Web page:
Briefly, the heaviest users of resources are:
Elapsed time for a data reduction sequence will usually be dominated by
debias or the normalisation
makemos, or under some circumstances
findoff. More detail is given for some of these in the
The following tricks are applicable when using several of the Starlink applications. To use some of the
commands in the examples you will need to start KAPPA (see SUN/95) by typing
kappa at the
C shell prompt. These commands (
compick) are described fully in SUN/95; but by way of a
quick explanation, the
parget pair tells you one thing about the NDF being
makebias. If you wish to remove the VARIANCE component from a frame which already contains it, you can use the KAPPA command
|Data Type||Size (bytes)|
The type _WORD is usually sufficient for storage of most of the intermediate NDFs required in a
data reduction sequence (the exception is
makeflat which always generates a master flat field of
type _REAL or _DOUBLE). If your data type is _INTEGER, _REAL or _DOUBLE therefore it can
be worth reducing it to one of the smaller types. The KAPPA programs
can be used to determine and modify respectively the type of data in an NDF, as in this
Reducing the size of the data type may increase or reduce the CPU time requirements of the program, but should reduce the memory and I/O requirements. Under certain circumstances using a two-byte type can lead to overflow errors however, so some caution should be exercised.
ndftraceto work out the approximate size it should be and comparing this with the size shown by
ls. If disk space is very tight, and you do not want to delete files, such oversized NDFs can be compacted using the KAPPA application
ndfcopy. For example, using the file of reduced data type created above:
compick. If the averaged pixels are still small enough to under-sample the image point spread function this approach will be ok; otherwise it is rather a waste of good data, but may be useful for taking a quick look at oversized frames.
Finally, we list the most demanding of the CCDPACK applications with some notes about each one.
debiasis the heaviest user of memory and so is where problems are most likely to arise. The following suggestions are possible ways of limiting the resources used:
maskparameter is set (to the name of an image or ARD file) then more memory is required. It can therefore be more efficient to apply the mask explicitly elsewhere in the reduction sequence, for example, to the bias frame prior to de-biassing:
debias, and so should be avoided (using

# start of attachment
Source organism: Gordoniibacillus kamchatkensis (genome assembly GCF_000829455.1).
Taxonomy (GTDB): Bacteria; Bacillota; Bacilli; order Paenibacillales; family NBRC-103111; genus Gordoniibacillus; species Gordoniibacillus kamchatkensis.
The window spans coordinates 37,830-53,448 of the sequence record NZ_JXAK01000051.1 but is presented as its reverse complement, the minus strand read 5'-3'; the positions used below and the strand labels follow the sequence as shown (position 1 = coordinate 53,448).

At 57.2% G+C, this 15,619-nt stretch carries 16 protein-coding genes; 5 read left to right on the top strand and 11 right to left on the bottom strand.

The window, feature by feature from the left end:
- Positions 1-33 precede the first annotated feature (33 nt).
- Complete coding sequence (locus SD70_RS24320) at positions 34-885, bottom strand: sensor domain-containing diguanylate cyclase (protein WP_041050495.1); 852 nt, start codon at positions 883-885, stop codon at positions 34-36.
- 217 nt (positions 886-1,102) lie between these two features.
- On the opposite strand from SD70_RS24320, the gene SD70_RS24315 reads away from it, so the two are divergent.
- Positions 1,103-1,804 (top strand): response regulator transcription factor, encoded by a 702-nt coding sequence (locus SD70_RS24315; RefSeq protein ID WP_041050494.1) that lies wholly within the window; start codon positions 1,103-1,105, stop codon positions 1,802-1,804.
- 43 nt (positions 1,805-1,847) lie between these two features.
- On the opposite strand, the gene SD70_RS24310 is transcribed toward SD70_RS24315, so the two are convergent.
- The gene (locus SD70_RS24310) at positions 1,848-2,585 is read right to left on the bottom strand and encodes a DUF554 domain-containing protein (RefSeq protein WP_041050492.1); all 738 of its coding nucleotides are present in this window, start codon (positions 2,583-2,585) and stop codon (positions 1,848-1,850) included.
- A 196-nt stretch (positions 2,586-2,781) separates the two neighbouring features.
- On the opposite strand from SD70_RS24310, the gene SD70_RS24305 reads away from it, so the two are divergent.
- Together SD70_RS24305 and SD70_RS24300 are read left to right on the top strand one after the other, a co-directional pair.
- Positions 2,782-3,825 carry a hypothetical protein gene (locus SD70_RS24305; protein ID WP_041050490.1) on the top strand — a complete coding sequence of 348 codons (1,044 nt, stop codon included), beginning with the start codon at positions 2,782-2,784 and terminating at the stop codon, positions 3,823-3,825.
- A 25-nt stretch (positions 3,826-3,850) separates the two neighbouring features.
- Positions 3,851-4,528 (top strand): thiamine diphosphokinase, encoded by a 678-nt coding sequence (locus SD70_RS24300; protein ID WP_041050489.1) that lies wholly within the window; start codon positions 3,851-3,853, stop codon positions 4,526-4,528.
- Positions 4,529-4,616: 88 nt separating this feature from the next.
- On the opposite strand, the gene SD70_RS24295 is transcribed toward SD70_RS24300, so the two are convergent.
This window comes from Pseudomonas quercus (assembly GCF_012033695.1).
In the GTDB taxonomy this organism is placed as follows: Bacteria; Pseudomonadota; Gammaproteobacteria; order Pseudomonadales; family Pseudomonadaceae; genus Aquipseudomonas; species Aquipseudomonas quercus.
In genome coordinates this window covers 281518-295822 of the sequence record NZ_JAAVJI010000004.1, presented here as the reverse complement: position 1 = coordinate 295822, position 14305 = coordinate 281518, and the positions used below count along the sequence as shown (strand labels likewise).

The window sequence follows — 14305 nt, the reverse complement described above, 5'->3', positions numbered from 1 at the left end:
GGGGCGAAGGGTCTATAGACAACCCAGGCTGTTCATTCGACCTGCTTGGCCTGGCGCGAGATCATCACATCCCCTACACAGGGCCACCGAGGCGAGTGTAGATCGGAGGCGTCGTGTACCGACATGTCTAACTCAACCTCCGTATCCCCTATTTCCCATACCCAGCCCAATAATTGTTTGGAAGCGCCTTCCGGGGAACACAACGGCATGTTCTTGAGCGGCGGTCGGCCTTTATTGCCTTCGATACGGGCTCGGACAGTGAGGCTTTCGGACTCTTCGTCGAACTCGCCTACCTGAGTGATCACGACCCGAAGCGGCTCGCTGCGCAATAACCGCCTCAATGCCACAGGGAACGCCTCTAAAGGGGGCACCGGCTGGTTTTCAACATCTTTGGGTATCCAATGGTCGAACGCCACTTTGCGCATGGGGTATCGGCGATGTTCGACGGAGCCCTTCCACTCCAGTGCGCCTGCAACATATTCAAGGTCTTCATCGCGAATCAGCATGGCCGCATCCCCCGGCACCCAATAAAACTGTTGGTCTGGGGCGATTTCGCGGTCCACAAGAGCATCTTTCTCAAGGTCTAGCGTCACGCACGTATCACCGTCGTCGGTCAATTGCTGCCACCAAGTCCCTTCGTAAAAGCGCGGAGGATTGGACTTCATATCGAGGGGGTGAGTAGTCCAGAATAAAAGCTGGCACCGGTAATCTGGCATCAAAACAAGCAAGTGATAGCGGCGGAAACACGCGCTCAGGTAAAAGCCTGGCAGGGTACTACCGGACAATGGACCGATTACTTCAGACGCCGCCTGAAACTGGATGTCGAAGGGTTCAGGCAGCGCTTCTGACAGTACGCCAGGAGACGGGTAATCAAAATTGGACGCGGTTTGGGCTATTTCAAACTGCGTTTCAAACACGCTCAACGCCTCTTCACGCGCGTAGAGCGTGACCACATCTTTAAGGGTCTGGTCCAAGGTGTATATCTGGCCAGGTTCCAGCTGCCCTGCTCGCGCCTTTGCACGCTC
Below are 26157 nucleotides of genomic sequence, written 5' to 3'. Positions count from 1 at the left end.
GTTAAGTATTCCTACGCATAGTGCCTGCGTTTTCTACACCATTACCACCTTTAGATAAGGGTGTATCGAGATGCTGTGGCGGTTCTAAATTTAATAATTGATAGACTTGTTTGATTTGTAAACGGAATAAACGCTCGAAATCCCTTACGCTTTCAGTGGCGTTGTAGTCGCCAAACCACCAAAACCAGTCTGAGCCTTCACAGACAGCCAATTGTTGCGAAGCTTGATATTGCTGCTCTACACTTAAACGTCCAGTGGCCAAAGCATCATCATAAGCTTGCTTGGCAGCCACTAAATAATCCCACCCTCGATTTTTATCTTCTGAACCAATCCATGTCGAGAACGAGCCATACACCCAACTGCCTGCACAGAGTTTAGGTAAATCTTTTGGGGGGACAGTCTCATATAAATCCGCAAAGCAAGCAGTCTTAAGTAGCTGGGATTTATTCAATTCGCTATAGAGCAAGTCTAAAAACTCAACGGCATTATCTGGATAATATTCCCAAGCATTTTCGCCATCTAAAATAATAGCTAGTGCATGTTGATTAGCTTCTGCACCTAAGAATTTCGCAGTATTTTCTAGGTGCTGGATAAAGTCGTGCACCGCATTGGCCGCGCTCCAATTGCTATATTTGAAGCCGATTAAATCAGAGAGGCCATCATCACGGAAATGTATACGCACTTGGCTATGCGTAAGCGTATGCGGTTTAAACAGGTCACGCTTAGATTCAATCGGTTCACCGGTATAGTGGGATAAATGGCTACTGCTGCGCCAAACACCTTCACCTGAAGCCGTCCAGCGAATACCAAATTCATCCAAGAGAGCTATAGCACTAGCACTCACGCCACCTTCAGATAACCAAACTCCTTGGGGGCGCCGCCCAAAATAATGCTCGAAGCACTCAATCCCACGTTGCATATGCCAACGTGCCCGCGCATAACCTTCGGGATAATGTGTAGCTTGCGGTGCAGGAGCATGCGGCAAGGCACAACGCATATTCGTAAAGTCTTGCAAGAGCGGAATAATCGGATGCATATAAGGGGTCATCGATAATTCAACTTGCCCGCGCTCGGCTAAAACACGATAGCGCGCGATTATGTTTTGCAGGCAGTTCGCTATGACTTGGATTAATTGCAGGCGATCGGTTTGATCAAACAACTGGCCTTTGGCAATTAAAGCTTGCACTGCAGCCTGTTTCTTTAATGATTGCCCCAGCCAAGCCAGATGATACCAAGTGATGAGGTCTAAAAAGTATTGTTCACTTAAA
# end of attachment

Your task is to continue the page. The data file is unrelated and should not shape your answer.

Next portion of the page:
genvar=false) if possible.
debiasand also makes it unnecessary to process the bias frames at all. This technique will lead to inferior de-biassing, but can represent significant savings, and using frames from modern CCDs may give quite satisfactory results.
makemos, if performed, is usually the most CPU intensive part of the data reduction process, although this depends on how numerous and how large the regions of overlap between frames are. The process should therefore be omitted if it is not required. Normalisation is performed only if one or both of the parameters
true(both default to
scale=trueonly if multiplicative corrections might be required (for example, if the individual input images have differing exposure times) and set
zero=trueonly if additive corrections might be required (for example, if the images have different background levels). If it must be performed, the following measures may decrease execution time, possibly at the expense of accuracy:
zerois being used and the images have variance information then set
optov(optimum number of overlaps) to a small number (such as one),
findobj), but if this fails it normally falls back on a more reliable algorithm which scales as . In this case, and if there are many objects,
findoffcan be very slow indeed and come to dominate the whole reduction process. Failure of the fast algorithm is also more likely when there are very many objects. For both these reasons it can be a good idea to limit the number of objects found by
findobj– a few tens of objects in the overlap region is about right. You can control the number of objects found by by modifying the
minpixparameter: the higher this threshold is set the fewer objects
findobjwill identify in the image.
More detailed information on each of these applications can be found in SUN/139.